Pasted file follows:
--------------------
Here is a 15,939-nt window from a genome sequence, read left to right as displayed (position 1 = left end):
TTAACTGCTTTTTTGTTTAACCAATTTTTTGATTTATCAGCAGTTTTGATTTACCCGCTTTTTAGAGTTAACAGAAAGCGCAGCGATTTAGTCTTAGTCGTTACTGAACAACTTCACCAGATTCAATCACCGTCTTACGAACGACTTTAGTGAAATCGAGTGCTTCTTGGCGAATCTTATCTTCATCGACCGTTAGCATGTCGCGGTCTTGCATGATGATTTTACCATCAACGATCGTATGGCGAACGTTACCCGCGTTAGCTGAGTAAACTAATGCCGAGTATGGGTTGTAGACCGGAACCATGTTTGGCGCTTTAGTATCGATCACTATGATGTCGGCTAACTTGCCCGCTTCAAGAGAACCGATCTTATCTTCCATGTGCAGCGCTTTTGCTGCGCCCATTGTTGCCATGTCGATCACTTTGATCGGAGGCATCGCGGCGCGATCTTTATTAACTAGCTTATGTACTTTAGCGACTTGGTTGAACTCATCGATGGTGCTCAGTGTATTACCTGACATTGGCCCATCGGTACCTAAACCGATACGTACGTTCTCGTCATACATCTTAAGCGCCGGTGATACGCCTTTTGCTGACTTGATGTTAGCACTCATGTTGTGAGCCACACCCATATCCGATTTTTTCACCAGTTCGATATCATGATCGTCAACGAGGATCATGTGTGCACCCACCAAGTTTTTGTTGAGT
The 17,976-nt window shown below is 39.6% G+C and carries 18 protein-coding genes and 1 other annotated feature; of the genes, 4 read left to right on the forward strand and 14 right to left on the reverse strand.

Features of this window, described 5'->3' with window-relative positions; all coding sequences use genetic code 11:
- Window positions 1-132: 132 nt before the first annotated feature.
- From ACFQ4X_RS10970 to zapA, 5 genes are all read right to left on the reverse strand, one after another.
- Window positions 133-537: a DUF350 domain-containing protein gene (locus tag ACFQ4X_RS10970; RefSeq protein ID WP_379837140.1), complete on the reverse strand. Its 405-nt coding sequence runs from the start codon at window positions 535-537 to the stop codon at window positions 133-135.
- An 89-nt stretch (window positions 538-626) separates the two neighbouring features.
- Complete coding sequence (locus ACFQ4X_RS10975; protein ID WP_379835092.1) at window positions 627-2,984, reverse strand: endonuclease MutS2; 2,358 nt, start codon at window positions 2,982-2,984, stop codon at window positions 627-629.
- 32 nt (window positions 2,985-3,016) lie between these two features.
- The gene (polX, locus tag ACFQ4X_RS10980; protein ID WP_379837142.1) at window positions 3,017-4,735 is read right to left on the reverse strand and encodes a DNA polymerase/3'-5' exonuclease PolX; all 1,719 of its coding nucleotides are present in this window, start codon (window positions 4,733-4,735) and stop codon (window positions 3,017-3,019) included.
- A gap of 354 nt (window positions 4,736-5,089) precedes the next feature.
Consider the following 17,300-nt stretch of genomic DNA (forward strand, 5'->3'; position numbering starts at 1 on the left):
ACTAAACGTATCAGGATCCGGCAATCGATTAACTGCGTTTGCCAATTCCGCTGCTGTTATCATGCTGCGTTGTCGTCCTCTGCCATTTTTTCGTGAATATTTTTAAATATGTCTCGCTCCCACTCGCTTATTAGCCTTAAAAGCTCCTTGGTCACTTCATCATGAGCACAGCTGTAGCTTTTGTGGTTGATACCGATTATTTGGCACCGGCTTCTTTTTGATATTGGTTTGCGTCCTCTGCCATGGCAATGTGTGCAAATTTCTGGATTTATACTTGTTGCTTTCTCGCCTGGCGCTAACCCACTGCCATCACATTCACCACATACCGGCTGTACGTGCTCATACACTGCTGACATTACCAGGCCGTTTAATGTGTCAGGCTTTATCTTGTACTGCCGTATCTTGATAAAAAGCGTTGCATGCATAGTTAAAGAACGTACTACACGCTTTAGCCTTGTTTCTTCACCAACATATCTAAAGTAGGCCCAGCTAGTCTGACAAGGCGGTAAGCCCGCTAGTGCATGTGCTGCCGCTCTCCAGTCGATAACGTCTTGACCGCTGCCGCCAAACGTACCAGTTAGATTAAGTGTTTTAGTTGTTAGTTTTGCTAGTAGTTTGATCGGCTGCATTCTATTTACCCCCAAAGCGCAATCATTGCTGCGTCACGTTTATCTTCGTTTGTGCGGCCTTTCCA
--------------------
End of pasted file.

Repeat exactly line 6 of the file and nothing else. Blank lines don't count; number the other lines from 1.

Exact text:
- From ACFQ4X_RS10970 to zapA, 5 genes are all read right to left on the reverse strand, one after another.